“You have to have an adult conversation around all these things,” says Tuckey. “You’re asking the new homeowner to pay for infrastructure that lasts for 70 to 100 years, and pay for that infrastructure on their mortgage. Is that fair when municipal governments can get that money for percentages less?”
Not to mention how these fees impact the price of housing. There is no doubt we need them, but how can we keep them in the communities that paid for them in the first place?
“They can’t capture a lot of the revenue they generate,” says Tuckey. “Much of the dollars from Toronto and the GTA don’t stay here in service or infrastructure.”
Small price decline for GTA real estate market
Marc Pinsonneault, a senior economist from the economic and strategy team of the National Bank, feels the GTA real estate market will see a modest decline in prices through 2013.
“I think that prices are going to decline somewhat for 2013 as a whole. For the Toronto market we expect a decline of 2.5 percent.
“Overall the price decline in the GTA will be lower than the national average,” he explains.
Highrise will feel it most
Pinsonneault feels highrise prices will decline most, and notes the large amount of product currently on the market for sale.
Statistics for March provided by RealNet indicate that of all 445 active projects, 80 percent of the units are sold, with 229 currently under construction being 89 percent sold, and 144 in pre-construction already 56 percent sold.
“Even if the pre-sale rate is quite good, the number of projects that have been launched and the number of units it implies is so large that the number of unsold new condos is still quite large,” Pinsonneault says.
He feels having inventory is less of a problem when a building is not in the middle of construction.
He thinks developers will hold back on building until the market absorbs some of the units and the price begins to rise.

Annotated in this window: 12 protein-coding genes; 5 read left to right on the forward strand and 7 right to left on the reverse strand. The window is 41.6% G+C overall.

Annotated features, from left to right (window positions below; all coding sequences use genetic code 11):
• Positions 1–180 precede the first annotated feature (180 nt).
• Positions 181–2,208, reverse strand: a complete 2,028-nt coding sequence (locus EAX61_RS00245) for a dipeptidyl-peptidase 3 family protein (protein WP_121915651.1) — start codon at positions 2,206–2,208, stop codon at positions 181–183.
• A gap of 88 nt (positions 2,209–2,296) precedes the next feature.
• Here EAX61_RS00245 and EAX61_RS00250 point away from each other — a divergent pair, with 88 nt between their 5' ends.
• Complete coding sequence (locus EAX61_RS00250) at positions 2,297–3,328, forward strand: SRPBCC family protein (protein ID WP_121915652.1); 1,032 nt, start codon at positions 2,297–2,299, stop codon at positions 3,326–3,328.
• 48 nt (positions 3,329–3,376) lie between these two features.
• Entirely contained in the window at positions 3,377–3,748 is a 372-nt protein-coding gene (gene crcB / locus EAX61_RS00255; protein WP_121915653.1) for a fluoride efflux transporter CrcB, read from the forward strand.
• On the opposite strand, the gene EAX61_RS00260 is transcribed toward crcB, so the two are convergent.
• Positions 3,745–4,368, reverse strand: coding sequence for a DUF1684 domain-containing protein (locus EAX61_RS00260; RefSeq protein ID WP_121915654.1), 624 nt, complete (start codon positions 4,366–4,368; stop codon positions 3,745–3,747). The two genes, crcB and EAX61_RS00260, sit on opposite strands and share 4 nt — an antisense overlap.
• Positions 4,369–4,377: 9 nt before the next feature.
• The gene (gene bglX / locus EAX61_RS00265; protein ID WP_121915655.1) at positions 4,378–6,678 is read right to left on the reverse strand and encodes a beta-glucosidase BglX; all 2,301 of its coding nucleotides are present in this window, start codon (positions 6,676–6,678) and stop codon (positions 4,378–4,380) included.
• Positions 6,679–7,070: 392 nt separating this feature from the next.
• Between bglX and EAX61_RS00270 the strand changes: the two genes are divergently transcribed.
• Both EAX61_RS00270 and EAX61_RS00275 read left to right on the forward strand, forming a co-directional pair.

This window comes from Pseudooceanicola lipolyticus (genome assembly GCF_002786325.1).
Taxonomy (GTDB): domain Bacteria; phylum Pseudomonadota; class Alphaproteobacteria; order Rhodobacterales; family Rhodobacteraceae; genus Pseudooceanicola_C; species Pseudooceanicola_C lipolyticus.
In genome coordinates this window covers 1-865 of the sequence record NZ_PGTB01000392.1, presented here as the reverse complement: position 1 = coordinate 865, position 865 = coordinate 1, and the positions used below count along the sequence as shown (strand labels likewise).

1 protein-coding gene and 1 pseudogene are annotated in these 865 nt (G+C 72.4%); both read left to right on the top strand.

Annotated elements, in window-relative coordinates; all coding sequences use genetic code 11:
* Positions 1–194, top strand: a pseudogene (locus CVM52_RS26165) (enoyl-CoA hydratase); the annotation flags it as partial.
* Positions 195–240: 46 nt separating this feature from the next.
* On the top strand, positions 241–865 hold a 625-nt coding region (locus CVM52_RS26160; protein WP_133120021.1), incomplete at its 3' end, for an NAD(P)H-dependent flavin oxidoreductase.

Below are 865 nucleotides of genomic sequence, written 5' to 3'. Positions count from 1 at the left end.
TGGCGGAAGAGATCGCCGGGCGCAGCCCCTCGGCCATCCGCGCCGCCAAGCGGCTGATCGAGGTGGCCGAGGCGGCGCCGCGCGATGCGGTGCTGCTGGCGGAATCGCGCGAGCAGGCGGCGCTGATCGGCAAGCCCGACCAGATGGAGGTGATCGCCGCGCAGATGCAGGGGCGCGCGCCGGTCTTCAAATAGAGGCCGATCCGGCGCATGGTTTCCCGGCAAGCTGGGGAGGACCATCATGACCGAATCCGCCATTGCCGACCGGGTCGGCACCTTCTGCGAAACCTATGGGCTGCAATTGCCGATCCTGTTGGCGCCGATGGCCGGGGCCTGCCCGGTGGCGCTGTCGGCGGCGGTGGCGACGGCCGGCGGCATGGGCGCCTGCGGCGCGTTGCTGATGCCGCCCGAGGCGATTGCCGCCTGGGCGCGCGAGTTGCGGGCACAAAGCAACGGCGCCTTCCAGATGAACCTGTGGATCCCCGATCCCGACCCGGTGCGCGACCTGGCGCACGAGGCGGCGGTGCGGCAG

As of the end of February, the CMHC recorded 1,026 completed but unsold condo units in the GTA. The number of unbuilt units on the market may increase in the months to follow.
Want to know when prices will begin to rise? Pinsonneault suggests we take a close look at the number of units currently on the market. He thinks prices will begin to rise again when the number of units available begins to drop.
“Simply let the price adjust for a few quarters,” he says. “Probably houses or condos will become more affordable after the correction. We don’t see sales recovering in 2013, that’s for sure.”
Happy mediums for GTA
“We’ve been building and designing a generation of small units. It’s fine that these work now, but in 10 or 20 years, how is urban living going to evolve?” asks Mimi Ng, Menkes residential sales & marketing vice-president.
As Places to Grow pushes development vertical, the question becomes creating something for everyone.
“There’s a growing number of move-up buyers, second and third-time condo buyers who don’t want the work of a house, but need something bigger,” says Ng. “We’re starting to see it already.”
Ng predicts more townhouses in the 416. The tall towers and mega projects near transit were conceived of five to seven years ago and are what developers are just delivering now.